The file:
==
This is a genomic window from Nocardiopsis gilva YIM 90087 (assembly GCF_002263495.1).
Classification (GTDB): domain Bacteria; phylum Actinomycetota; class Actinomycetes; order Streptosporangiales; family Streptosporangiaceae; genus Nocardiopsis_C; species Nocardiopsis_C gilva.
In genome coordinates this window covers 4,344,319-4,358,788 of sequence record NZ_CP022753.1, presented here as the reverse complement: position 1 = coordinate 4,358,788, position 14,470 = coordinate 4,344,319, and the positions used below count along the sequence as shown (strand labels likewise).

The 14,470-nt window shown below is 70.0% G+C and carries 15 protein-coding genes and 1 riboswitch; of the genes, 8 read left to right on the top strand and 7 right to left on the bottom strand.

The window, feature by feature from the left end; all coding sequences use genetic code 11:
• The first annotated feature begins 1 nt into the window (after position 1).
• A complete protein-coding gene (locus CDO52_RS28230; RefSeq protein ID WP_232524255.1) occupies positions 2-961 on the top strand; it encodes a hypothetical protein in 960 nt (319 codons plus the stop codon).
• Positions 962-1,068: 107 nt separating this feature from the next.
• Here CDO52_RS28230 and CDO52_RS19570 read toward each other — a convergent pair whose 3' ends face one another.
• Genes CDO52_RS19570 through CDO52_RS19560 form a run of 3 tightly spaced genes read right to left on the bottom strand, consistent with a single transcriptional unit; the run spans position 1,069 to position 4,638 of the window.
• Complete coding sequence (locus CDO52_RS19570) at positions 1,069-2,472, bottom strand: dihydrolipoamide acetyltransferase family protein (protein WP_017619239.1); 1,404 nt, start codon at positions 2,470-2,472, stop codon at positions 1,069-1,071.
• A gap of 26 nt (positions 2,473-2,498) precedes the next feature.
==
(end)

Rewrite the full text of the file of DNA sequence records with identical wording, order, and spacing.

This is a genomic window from Nocardiopsis gilva YIM 90087 (assembly GCF_002263495.1).
Classification (GTDB): domain Bacteria; phylum Actinomycetota; class Actinomycetes; order Streptosporangiales; family Streptosporangiaceae; genus Nocardiopsis_C; species Nocardiopsis_C gilva.
In genome coordinates this window covers 4,344,319-4,358,788 of sequence record NZ_CP022753.1, presented here as the reverse complement: position 1 = coordinate 4,358,788, position 14,470 = coordinate 4,344,319, and the positions used below count along the sequence as shown (strand labels likewise).

The 14,470-nt window shown below is 70.0% G+C and carries 15 protein-coding genes and 1 riboswitch; of the genes, 8 read left to right on the top strand and 7 right to left on the bottom strand.

The window, feature by feature from the left end; all coding sequences use genetic code 11:
• The first annotated feature begins 1 nt into the window (after position 1).
• A complete protein-coding gene (locus CDO52_RS28230; RefSeq protein ID WP_232524255.1) occupies positions 2-961 on the top strand; it encodes a hypothetical protein in 960 nt (319 codons plus the stop codon).
• Positions 962-1,068: 107 nt separating this feature from the next.
• Here CDO52_RS28230 and CDO52_RS19570 read toward each other — a convergent pair whose 3' ends face one another.
• Genes CDO52_RS19570 through CDO52_RS19560 form a run of 3 tightly spaced genes read right to left on the bottom strand, consistent with a single transcriptional unit; the run spans position 1,069 to position 4,638 of the window.
• Complete coding sequence (locus CDO52_RS19570) at positions 1,069-2,472, bottom strand: dihydrolipoamide acetyltransferase family protein (protein WP_017619239.1); 1,404 nt, start codon at positions 2,470-2,472, stop codon at positions 1,069-1,071.
• A gap of 26 nt (positions 2,473-2,498) precedes the next feature.